Angelina Jolie's double mastectomy right for some women, doctors say

This post has been corrected, as indicated below.

Angelina Jolie’s decision to undergo a preventative double mastectomy to reduce breast cancer risk was a natural move given that she carried a dangerously faulty gene, cancer surgeons said, but it’s a decision that really befits only a select group of women.

Only about 5% of breast cancer patients carry a dangerous mutation in their BRCA1 or BRCA2 genes, said Dr. Julian Kim, chief of surgical oncology at the University Hospitals Case Medical Center and chief medical officer of the UH Seidman Cancer Center in Cleveland.

"Now this is a very, very small segment of the population that has this mutation," Kim said. "So this does not apply to the general public, normal risk, female patient."

For those women, getting a double mastectomy is quite common, he said. That’s because, for those with the gene mutation, risk of developing breast cancer over a lifetime shoots up to about 85%. Ovarian cancer goes up about 50% as well, Kim said. For women with such high hereditary cancer risk, removing ovaries and breast tissue can bring risk of breast and ovarian cancer down by 90% to 95%.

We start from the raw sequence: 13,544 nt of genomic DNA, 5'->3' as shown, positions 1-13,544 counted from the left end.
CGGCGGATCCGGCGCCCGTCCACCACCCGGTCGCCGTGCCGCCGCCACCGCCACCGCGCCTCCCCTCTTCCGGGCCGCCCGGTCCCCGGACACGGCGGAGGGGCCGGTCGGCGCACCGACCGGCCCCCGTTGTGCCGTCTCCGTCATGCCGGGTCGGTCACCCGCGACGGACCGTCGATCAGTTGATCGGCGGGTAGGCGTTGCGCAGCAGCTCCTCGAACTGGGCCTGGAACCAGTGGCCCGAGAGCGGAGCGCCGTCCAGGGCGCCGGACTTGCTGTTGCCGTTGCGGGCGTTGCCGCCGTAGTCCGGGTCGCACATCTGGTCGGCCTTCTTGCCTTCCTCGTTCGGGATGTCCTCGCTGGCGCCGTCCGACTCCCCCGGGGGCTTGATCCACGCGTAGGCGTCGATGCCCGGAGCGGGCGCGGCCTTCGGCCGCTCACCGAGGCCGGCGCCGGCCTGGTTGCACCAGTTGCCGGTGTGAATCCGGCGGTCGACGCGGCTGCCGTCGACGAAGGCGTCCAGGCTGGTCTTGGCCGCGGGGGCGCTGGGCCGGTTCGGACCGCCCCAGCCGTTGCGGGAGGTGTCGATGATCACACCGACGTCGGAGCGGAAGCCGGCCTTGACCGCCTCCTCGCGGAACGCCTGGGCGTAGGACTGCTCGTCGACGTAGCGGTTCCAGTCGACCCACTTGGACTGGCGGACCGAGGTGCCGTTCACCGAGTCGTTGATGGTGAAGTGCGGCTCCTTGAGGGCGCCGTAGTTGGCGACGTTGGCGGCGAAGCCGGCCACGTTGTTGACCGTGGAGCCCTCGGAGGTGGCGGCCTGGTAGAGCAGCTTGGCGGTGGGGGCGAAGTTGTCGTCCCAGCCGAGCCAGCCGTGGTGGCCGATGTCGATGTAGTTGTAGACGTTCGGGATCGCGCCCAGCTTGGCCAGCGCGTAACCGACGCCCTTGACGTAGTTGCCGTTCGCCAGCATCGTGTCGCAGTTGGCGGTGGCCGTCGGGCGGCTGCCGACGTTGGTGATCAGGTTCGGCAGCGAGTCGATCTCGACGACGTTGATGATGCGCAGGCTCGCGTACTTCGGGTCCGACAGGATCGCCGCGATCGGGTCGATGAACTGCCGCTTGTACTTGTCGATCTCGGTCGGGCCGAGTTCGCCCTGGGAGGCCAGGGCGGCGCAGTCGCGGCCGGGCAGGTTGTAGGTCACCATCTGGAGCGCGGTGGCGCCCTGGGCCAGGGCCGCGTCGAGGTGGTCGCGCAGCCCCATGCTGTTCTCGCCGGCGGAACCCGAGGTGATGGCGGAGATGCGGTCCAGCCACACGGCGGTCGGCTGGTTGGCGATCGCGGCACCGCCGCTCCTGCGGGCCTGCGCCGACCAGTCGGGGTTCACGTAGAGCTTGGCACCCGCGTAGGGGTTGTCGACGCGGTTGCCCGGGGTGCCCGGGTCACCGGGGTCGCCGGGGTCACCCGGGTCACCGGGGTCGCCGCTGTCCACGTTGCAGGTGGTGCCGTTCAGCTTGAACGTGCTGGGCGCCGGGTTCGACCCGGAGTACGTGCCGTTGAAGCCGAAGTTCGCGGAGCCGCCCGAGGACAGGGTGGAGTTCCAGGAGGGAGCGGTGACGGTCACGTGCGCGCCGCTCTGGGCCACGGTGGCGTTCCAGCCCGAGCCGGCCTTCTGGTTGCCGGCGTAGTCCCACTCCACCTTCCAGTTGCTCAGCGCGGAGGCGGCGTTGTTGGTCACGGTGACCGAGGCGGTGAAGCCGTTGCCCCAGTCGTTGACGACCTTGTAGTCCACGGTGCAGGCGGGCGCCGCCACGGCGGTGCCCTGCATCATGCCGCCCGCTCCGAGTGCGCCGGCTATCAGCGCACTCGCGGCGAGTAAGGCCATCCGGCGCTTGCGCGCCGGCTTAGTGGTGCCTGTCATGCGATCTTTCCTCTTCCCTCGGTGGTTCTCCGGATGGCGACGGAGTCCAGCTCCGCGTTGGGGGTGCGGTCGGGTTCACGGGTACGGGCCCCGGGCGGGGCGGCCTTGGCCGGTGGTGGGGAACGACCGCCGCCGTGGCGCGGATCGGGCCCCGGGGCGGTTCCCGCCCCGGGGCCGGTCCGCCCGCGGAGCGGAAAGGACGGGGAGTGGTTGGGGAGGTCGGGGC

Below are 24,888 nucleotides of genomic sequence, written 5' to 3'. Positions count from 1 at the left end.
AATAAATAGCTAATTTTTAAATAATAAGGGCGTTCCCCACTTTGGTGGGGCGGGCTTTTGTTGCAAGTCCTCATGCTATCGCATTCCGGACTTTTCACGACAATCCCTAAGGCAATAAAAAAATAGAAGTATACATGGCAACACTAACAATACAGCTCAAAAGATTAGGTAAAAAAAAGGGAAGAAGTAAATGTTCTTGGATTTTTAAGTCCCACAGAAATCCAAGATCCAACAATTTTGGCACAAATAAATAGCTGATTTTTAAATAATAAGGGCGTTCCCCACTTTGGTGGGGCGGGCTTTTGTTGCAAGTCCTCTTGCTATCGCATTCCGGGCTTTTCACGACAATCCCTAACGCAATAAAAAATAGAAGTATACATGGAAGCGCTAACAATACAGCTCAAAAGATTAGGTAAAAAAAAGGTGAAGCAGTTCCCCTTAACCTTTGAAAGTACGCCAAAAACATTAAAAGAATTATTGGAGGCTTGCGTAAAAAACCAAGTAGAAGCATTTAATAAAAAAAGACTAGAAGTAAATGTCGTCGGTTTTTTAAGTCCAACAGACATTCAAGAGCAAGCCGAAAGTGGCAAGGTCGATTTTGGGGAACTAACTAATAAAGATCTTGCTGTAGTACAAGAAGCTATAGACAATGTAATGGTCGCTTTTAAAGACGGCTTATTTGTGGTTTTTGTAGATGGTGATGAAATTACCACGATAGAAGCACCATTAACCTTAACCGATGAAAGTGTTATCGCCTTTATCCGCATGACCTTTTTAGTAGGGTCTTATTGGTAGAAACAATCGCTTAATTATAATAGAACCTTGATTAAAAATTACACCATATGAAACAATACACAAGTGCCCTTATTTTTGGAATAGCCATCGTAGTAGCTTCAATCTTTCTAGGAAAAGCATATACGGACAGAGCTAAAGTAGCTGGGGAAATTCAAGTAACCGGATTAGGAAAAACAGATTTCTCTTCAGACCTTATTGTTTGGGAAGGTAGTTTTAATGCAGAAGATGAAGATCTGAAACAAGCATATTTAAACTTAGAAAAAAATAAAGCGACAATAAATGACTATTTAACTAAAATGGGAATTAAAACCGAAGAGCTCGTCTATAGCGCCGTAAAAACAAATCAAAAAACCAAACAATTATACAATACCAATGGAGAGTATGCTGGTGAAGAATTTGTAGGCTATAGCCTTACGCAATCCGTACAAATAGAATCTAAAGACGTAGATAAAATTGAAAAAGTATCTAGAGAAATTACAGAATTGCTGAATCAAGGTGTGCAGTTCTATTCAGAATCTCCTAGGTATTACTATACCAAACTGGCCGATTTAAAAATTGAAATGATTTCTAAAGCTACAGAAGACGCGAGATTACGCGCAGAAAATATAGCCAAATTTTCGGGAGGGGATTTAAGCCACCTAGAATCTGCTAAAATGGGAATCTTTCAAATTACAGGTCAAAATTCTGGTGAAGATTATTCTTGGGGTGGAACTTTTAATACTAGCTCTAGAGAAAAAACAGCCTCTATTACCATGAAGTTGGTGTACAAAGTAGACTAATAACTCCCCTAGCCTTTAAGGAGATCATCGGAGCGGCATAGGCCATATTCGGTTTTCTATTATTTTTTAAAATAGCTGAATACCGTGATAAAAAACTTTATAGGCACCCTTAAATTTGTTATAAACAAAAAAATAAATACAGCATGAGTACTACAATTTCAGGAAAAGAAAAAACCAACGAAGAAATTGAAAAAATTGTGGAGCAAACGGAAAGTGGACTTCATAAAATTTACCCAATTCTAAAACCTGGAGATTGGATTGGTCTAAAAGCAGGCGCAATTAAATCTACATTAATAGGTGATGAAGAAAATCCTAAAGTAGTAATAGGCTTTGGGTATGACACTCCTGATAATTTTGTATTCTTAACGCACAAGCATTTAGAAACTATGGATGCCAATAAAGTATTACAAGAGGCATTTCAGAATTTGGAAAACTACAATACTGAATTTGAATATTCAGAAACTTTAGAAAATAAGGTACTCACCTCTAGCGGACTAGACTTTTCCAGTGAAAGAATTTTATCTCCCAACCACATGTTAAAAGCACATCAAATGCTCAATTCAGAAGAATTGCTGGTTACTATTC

This was similar reasoning used by Jolie, who in an op-ed unflinchingly describes three months of medical procedures after discovering she carried a mutated BRCA1 gene: The discomfort of “nipple delay,” a procedure to rule out disease in the breast ducts behind the nipple and raise chances of saving the nipple; removal and replacement of the breast tissue weeks later; and what it was like to awaken to drain tubes and expanders in both breasts.

"It does feel like a scene out of a science-fiction film," Jolie wrote. "But days after surgery you can be back to a normal life."

Preventative double mastectomies have become increasingly appealing in part because the reconstruction surgery has dramatically improved in the last 10 to 15 years, Kim said. Just 25 years ago, a woman would simply have the entire breast removed, and wear prostheses in her bra underneath clothing. Now, surgeons can save the nipple, and much of the breast skin, and then fill it with an implant.

"Many of these patients actually have an enhanced cosmetic result as compared to prior to surgery," said Kim, who was one among the first surgeons in the U.S to perform nipple-saving procedures. "So you’re reducing your risk of breast cancer, but you’re not paying a penalty in terms of the cosmetic result."

Ultimately, having,  or not having, a preventative double mastectomy is a deeply personal choice, Kim said.

"I would hope no one would judge an individual person on their decision," Kim said. "There’s a lot of factors that go into these types of decisions, other than the numbers."

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[For the record, 3:03 p.m. May 14: An earlier version of this post said that the type of gene mutation Jolie has can be found in either the BRCA1 or BRCA2 genes, which is incorrect. Dangerous mutations, however, can occur in either gene.]

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